"Just now, I confess," began the prince, with more animation, "when you asked me for a subject for a picture, I confess I had serious thoughts of giving you one. I thought of asking you to draw the face of a criminal, one minute before the fall of the guillotine, while the wretched man is still standing on the scaffold, preparatory to placing his neck on the block."

"What, his face? only his face?" asked Adelaida. "That would be a strange subject indeed. And what sort of a picture would that make?"

"Oh, why not?" the prince insisted, with some warmth. "When I was in Basle I saw a picture very much in that style — I should like to tell you about it; I will some time or other; it struck me very forcibly."

"Oh, you shall tell us about the Basle picture another time; now we must have all about the execution," said Adelaida. "Tell us about that face as; it appeared to your imagination-how should it be drawn? — just the face alone, do you mean?"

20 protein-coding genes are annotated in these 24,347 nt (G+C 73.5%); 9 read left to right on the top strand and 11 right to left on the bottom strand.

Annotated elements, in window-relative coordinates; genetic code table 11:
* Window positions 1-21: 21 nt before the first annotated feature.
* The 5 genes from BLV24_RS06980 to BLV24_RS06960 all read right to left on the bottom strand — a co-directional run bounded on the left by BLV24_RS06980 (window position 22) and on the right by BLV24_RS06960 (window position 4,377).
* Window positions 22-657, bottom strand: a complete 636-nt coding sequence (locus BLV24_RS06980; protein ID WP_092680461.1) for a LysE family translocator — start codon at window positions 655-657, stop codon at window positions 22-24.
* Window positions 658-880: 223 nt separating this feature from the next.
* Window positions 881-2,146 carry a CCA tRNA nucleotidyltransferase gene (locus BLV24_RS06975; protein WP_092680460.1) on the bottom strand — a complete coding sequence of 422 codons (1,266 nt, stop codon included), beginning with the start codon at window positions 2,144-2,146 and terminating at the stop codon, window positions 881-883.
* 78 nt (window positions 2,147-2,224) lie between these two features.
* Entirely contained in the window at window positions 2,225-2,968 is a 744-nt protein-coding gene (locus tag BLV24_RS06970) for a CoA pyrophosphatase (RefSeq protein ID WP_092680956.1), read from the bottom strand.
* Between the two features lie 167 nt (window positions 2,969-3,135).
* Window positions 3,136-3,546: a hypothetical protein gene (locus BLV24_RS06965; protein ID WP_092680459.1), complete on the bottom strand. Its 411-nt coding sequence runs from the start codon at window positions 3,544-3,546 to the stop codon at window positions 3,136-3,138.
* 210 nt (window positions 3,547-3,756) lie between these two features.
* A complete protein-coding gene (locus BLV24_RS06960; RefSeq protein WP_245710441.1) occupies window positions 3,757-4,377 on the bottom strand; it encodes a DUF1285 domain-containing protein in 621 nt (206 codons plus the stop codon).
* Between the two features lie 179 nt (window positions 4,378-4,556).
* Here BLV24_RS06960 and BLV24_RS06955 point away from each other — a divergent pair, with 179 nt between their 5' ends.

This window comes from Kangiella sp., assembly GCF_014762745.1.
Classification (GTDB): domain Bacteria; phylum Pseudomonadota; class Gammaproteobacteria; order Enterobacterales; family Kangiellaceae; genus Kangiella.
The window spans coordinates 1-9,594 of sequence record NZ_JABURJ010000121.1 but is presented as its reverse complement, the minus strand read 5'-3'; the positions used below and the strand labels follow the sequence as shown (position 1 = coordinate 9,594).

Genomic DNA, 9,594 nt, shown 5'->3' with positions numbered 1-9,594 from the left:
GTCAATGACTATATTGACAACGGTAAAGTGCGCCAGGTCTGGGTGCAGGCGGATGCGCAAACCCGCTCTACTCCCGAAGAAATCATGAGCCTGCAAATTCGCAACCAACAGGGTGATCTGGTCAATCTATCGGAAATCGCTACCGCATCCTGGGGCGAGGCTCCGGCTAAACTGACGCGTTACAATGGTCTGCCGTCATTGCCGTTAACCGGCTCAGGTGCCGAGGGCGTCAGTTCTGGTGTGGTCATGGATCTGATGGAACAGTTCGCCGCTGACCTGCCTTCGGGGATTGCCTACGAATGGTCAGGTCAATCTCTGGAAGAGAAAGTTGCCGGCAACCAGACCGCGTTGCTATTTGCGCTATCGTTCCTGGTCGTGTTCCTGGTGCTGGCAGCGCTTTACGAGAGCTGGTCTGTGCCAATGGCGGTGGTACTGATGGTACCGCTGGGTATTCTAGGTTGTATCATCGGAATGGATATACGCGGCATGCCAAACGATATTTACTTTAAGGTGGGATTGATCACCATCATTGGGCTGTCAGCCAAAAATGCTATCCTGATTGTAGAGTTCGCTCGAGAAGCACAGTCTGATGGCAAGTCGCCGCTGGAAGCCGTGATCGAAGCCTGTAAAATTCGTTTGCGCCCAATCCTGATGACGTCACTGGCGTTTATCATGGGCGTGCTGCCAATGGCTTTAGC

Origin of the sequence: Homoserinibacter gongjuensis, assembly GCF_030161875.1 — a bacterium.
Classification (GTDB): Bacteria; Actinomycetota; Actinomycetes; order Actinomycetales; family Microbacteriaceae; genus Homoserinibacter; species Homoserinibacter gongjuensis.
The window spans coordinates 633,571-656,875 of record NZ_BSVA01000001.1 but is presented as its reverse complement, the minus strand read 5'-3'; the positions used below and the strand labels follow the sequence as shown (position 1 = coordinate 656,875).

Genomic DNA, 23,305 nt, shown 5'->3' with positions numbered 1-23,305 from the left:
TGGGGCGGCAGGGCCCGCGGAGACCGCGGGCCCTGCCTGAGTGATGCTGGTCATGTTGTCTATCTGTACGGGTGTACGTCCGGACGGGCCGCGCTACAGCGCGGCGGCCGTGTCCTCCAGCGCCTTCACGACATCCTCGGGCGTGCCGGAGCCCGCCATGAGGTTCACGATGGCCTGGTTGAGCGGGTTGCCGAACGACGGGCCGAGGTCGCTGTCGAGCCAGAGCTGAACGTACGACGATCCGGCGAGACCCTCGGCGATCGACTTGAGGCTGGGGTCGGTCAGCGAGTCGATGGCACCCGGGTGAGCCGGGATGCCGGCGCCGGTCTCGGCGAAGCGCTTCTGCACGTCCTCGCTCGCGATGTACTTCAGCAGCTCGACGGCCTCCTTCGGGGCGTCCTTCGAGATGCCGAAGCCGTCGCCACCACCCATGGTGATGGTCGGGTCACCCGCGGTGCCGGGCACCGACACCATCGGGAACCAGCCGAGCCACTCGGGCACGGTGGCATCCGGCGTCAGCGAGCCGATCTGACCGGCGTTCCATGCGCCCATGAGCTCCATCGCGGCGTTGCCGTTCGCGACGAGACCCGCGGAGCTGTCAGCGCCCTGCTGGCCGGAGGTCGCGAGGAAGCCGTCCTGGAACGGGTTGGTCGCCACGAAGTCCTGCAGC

"It was just a minute before the execution," began the prince, readily, carried away by the recollection and evidently forgetting everything else in a moment; "just at the instant when he stepped off the ladder on to the scaffold. He happened to look in my direction: I saw his eyes and understood all, at once — but how am I to describe it? I do so wish you or somebody else could draw it, you, if possible. I thought at the time what a picture it would make. You must imagine all that went before, of course, all — all. He had lived in the prison for some time and had not expected that the execution would take place for at least a week yet — he had counted on all the formalities and so on taking time; but it so happened that his papers had been got ready quickly. At five o'clock in the morning he was asleep — it was October, and at five in the morning it was cold and dark. The governor of the prison comes in on tip-toe and touches the sleeping man's shoulder gently. He starts up. 'What is it?' he says. 'The execution is fixed for ten o'clock.' He was only just awake, and would not believe at first, but began to argue that his papers would not be out for a week, and so on. When he was wide awake and realized the truth, he became very silent and argued no more — so they say; but after a bit he said: 'It comes very hard on one so suddenly' and then he was silent again and said nothing.